Friday, March 30, 2012

In Age of Gadgets, Doctors Try To Keep Human Touch

Neergaard, Lauran. "In Age of Gadgets, Doctors Try To Keep Human Touch." USA Today, March 29, 2012.

From the article: "As the United States moves to paperless medicine, doctors are grappling with an awkward challenge: How do they tap the promise of computers, smartphones and iPads in the exam room without losing the human connection with their patients? Are the gadgets a boon or a distraction?...Across the country at Stanford University this summer, medical students will bring a school-issued iPad along as they begin their bedside training — amid cautions not to get so lost in all the on-screen information that they pay too little attention to the patient.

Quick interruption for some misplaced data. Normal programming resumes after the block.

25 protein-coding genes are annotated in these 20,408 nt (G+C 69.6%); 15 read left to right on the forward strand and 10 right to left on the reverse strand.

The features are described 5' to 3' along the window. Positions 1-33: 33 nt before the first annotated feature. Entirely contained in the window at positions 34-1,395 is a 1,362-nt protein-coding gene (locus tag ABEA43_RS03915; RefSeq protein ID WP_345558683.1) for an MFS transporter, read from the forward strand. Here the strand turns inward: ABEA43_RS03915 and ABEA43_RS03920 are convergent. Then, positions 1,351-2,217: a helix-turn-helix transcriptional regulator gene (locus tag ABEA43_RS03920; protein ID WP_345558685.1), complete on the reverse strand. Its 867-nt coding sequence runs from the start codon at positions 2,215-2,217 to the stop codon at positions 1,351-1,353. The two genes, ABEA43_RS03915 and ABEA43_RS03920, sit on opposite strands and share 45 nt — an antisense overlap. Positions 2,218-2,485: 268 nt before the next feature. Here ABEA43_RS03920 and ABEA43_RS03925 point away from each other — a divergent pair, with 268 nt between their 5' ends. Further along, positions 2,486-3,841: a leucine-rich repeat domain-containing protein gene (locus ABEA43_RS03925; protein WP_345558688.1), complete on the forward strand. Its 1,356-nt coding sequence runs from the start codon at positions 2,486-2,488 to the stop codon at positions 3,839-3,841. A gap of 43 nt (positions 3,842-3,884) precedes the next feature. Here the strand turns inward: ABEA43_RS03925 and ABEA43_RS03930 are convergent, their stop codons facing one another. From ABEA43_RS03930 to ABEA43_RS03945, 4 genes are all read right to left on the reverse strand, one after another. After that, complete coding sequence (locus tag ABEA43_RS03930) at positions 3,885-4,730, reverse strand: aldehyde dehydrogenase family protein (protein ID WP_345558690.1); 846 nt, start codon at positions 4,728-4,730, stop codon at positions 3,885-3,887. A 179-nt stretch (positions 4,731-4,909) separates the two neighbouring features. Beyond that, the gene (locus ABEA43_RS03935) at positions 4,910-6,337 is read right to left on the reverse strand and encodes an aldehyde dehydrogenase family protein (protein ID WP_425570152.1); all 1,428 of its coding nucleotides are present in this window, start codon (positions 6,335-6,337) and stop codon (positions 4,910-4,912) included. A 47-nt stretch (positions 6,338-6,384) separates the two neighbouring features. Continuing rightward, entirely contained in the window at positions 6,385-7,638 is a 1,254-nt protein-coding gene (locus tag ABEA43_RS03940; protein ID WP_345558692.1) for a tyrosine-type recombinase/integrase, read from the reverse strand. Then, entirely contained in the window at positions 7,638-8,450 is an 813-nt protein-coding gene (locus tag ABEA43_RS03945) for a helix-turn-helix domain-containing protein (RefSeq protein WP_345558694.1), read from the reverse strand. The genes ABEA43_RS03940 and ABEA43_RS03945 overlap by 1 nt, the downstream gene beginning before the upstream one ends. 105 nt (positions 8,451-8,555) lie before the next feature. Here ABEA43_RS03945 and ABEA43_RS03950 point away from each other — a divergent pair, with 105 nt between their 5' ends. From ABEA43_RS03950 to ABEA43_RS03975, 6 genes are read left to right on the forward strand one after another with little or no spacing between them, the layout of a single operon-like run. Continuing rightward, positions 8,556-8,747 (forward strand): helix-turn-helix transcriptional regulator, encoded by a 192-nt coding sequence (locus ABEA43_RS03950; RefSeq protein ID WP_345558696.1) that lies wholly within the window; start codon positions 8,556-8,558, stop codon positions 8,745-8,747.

Face your patient, excuse yourself to check the screen and put away the gadget when you don't really need it, say Stanford guidelines that specialists say make sense for physicians everywhere. And, of course, no personal Internet use in front of a patient.

Electronic health records, or EHRs, are considered the future of health care for good reason — they can help prevent medical errors. For example, the systems can warn if doctors are about to prescribe a drug that could interact badly with another one the patient already uses. As these computerized charts become more sophisticated, they also have the potential to spur more efficient care: no more getting another X-ray just because you forgot to bring in your last scan if the doctor can call it up digitally." Read more